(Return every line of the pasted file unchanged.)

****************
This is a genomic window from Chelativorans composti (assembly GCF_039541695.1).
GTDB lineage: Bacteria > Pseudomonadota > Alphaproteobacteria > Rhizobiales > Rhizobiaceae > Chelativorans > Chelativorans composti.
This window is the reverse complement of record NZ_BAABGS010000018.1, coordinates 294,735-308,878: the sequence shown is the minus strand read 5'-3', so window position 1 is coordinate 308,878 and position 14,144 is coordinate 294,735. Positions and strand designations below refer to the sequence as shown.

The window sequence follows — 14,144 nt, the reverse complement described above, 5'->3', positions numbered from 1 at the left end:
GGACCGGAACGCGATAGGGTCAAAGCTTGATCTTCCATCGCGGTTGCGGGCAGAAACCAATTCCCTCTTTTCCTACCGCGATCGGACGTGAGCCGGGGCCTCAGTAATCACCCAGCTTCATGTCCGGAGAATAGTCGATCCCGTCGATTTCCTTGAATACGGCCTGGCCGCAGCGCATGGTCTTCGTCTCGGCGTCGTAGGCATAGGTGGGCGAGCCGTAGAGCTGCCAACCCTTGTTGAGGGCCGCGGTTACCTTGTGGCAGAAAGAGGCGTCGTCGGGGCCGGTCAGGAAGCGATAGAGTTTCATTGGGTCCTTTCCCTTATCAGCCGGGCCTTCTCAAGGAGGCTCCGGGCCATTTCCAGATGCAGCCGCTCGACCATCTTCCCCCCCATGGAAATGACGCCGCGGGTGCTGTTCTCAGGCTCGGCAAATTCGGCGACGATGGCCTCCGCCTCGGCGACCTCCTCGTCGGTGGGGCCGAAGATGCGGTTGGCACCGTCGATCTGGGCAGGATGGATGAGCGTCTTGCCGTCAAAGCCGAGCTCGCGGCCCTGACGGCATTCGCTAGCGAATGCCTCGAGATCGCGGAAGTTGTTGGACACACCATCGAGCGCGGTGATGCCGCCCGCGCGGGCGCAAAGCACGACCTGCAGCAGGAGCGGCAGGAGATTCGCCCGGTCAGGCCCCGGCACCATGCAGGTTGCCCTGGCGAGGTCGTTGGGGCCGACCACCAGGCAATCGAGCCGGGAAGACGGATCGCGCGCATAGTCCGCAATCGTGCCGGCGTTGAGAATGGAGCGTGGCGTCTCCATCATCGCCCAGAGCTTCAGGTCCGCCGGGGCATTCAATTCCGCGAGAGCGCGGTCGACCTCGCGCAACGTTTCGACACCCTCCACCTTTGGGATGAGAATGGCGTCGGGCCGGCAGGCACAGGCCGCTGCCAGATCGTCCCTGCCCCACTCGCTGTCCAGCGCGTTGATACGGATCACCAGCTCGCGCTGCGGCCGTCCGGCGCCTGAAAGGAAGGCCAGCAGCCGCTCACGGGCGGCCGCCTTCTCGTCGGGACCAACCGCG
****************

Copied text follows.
This is a genomic window from Chelativorans composti (assembly GCF_039541695.1).
GTDB lineage: Bacteria > Pseudomonadota > Alphaproteobacteria > Rhizobiales > Rhizobiaceae > Chelativorans > Chelativorans composti.
This window is the reverse complement of record NZ_BAABGS010000018.1, coordinates 294,735-308,878: the sequence shown is the minus strand read 5'-3', so window position 1 is coordinate 308,878 and position 14,144 is coordinate 294,735. Positions and strand designations below refer to the sequence as shown.

The window sequence follows — 14,144 nt, the reverse complement described above, 5'->3', positions numbered from 1 at the left end:
GGACCGGAACGCGATAGGGTCAAAGCTTGATCTTCCATCGCGGTTGCGGGCAGAAACCAATTCCCTCTTTTCCTACCGCGATCGGACGTGAGCCGGGGCCTCAGTAATCACCCAGCTTCATGTCCGGAGAATAGTCGATCCCGTCGATTTCCTTGAATACGGCCTGGCCGCAGCGCATGGTCTTCGTCTCGGCGTCGTAGGCATAGGTGGGCGAGCCGTAGAGCTGCCAACCCTTGTTGAGGGCCGCGGTTACCTTGTGGCAGAAAGAGGCGTCGTCGGGGCCGGTCAGGAAGCGATAGAGTTTCATTGGGTCCTTTCCCTTATCAGCCGGGCCTTCTCAAGGAGGCTCCGGGCCATTTCCAGATGCAGCCGCTCGACCATCTTCCCCCCCATGGAAATGACGCCGCGGGTGCTGTTCTCAGGCTCGGCAAATTCGGCGACGATGGCCTCCGCCTCGGCGACCTCCTCGTCGGTGGGGCCGAAGATGCGGTTGGCACCGTCGATCTGGGCAGGATGGATGAGCGTCTTGCCGTCAAAGCCGAGCTCGCGGCCCTGACGGCATTCGCTAGCGAATGCCTCGAGATCGCGGAAGTTGTTGGACACACCATCGAGCGCGGTGATGCCGCCCGCGCGGGCGCAAAGCACGACCTGCAGCAGGAGCGGCAGGAGATTCGCCCGGTCAGGCCCCGGCACCATGCAGGTTGCCCTGGCGAGGTCGTTGGGGCCGACCACCAGGCAATCGAGCCGGGAAGACGGATCGCGCGCATAGTCCGCAATCGTGCCGGCGTTGAGAATGGAGCGTGGCGTCTCCATCATCGCCCAGAGCTTCAGGTCCGCCGGGGCATTCAATTCCGCGAGAGCGCGGTCGACCTCGCGCAACGTTTCGACACCCTCCACCTTTGGGATGAGAATGGCGTCGGGCCGGCAGGCACAGGCCGCTGCCAGATCGTCCCTGCCCCACTCGCTGTCCAGCGCGTTGATACGGATCACCAGCTCGCGCTGCGGCCGTCCGGCGCCTGAAAGGAAGGCCAGCAGCCGCTCACGGGCGGCCGCCTTCTCGTCGGGACCAACCGCG